One guard sneered at a woman who was sobbing and grabbing onto his shirt. He pried her fingers off him, then examined both of her empty hands as if suspecting that she had tried to pickpocket him. “If you didn’t want to pay the price, you shouldn’t have committed so many crimes,” he said.
She scoffed through her tears. “We paid for our crimes, quite literally, and now we’re being turned over to the coppers to pay again? You may pretend to be righteous, but in truth you’re maggots, stripping every last ounce of flesh off our rotting carcasses!”
Enforcer Gerard turned to Siobhan. “That woman was a child trafficker. I’m sure you’ve heard the stories about what happens to stolen young children. Oliver found some of them in the basement of a Morrow lieutenant’s house after two days of questioning her. Three were already dead, and one of the little girls was pregnant.” He spoke loudly enough to be heard by those passing by.
Siobhan blanched, her stomach rolling over inside her as sudden tears prickled at her wide eyes. She knew too well what could happen. She pushed the thoughts away with a physical shudder.
“They were going to die anyway!” the woman screeched. “Their parents couldn’t afford to feed them. You don’t know where they came from. Some of them ended up with better lives, because of me!”
One of her companions, a too-thin man with pale skin, closed his eyes to her words. “Shut up!” he whined, half weak cry, half prayer, and Siobhan suddenly knew that he had been aware of the child trafficking. He felt badly about it now, but not enough to have done anything at the time.
The sympathy she’d had for the cursemaster’s victims died a little inside her. If she ever found out that Oliver was doing something so heinous, he would immediately and forever become her enemy. That these Morrows had willingly worked with an organization where such things were acceptable made them complicit. Regardless of their reasons for joining, the people who were still here, being taken to Harrow Hill, deserved their punishment.
Her respect for Healer Nidson increased when one of the cursemaster’s subjects began to convulse as he inserted the needles into her brain.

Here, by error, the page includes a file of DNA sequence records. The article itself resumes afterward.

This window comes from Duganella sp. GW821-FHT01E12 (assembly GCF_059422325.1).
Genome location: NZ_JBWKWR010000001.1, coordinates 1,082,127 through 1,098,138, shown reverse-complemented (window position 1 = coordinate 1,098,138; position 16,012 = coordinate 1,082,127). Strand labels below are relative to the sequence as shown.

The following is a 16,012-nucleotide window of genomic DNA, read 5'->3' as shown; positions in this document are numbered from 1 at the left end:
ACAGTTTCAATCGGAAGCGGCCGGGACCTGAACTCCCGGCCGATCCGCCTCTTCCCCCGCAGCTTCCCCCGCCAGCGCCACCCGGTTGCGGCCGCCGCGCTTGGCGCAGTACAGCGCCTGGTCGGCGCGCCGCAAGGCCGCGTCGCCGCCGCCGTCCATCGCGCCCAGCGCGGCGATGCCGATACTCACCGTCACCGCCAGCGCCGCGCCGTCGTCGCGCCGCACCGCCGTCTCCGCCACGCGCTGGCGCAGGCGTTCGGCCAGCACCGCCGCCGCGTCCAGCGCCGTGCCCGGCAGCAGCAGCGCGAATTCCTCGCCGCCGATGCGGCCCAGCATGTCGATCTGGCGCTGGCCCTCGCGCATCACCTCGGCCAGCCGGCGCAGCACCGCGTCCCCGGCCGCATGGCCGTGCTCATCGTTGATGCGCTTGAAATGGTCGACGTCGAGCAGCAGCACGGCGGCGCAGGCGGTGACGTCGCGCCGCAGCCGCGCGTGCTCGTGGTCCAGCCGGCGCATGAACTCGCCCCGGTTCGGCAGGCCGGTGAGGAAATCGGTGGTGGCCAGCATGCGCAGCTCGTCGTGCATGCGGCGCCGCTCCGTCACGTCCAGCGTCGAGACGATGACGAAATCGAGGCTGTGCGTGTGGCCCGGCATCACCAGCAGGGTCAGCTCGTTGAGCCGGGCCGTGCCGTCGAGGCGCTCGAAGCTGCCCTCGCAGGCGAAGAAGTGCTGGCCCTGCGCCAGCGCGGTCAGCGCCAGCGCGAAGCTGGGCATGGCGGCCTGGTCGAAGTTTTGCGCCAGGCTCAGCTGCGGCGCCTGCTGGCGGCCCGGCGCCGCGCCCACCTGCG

Healer Nidson immediately stopped the cursemaster, and with Siobhan’s help, stabilized the woman so she didn’t do any further damage to herself. Then he used a complicated healing spell with several components from the Plane of Radiance, catching the tail end of her seizure and soothing her into a deep sleep. The light was bright and pure, harsh and cleansing, and from the spillover alone, Siobhan could feel how light could be used in transmogrification to such great effect.
Undeterred, the cursemaster finished the seal and once again motioned for the next prisoner to be brought in. But before they could arrive, one of the guards hurried up with a whispered message for Enforcer Gerard.
The man’s expression didn’t shift, but his muscular shoulders drew forward like a bear preparing to run toward the enemy. Siobhan caught some of his murmured reply. “Only two more prisoners to go. Don’t start loading the final convoy yet. Give us twenty minutes.” As the guard ran away to carry the message, Gerard said to the rest of them, “Nothing for you to worry about, just some precautions.”
Siobhan was intensely curious, but couldn’t ask for more details when acting as Silvia and in front of the other two.
Halfway through the final seal, the hallway lights shut down. They flickered back on, shining a deep red, then off again, and then were replaced by blue lights. The sequence repeated with ponderous ominousness. In the sudden silence that followed, Siobhan could hear a low, moaning alarm, not screeching like the city-wide rogue magic alarms, but nevertheless disquieting. She recognized the sequence as one of the many preparations she had made for this evening, but Enforcer Gerard spoke first.
“Stop all prisoner transports and activate security measures,” he recited.
“We’re being attacked,” Siobhan predicted with numb lips.